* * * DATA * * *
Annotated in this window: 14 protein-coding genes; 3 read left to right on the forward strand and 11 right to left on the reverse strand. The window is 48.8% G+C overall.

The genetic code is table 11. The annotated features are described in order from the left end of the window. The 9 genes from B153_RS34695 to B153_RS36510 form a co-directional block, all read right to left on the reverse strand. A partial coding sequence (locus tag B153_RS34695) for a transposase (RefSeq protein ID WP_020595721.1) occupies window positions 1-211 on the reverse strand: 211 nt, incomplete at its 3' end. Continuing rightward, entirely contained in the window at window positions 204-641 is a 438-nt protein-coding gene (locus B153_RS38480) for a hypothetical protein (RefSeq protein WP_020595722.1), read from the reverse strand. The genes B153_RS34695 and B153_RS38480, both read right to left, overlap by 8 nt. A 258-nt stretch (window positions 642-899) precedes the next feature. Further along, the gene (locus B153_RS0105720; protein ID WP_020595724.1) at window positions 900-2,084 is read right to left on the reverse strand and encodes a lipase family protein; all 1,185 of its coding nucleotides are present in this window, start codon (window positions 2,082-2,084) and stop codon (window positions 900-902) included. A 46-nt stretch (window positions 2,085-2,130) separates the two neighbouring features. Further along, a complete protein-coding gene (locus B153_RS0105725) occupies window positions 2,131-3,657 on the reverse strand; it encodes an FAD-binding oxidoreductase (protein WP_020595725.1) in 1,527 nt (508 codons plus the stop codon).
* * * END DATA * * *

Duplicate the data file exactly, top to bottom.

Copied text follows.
Annotated in this window: 14 protein-coding genes; 3 read left to right on the forward strand and 11 right to left on the reverse strand. The window is 48.8% G+C overall.

The genetic code is table 11. The annotated features are described in order from the left end of the window. The 9 genes from B153_RS34695 to B153_RS36510 form a co-directional block, all read right to left on the reverse strand. A partial coding sequence (locus tag B153_RS34695) for a transposase (RefSeq protein ID WP_020595721.1) occupies window positions 1-211 on the reverse strand: 211 nt, incomplete at its 3' end. Continuing rightward, entirely contained in the window at window positions 204-641 is a 438-nt protein-coding gene (locus B153_RS38480) for a hypothetical protein (RefSeq protein WP_020595722.1), read from the reverse strand. The genes B153_RS34695 and B153_RS38480, both read right to left, overlap by 8 nt. A 258-nt stretch (window positions 642-899) precedes the next feature. Further along, the gene (locus B153_RS0105720; protein ID WP_020595724.1) at window positions 900-2,084 is read right to left on the reverse strand and encodes a lipase family protein; all 1,185 of its coding nucleotides are present in this window, start codon (window positions 2,082-2,084) and stop codon (window positions 900-902) included. A 46-nt stretch (window positions 2,085-2,130) separates the two neighbouring features. Further along, a complete protein-coding gene (locus B153_RS0105725) occupies window positions 2,131-3,657 on the reverse strand; it encodes an FAD-binding oxidoreductase (protein WP_020595725.1) in 1,527 nt (508 codons plus the stop codon).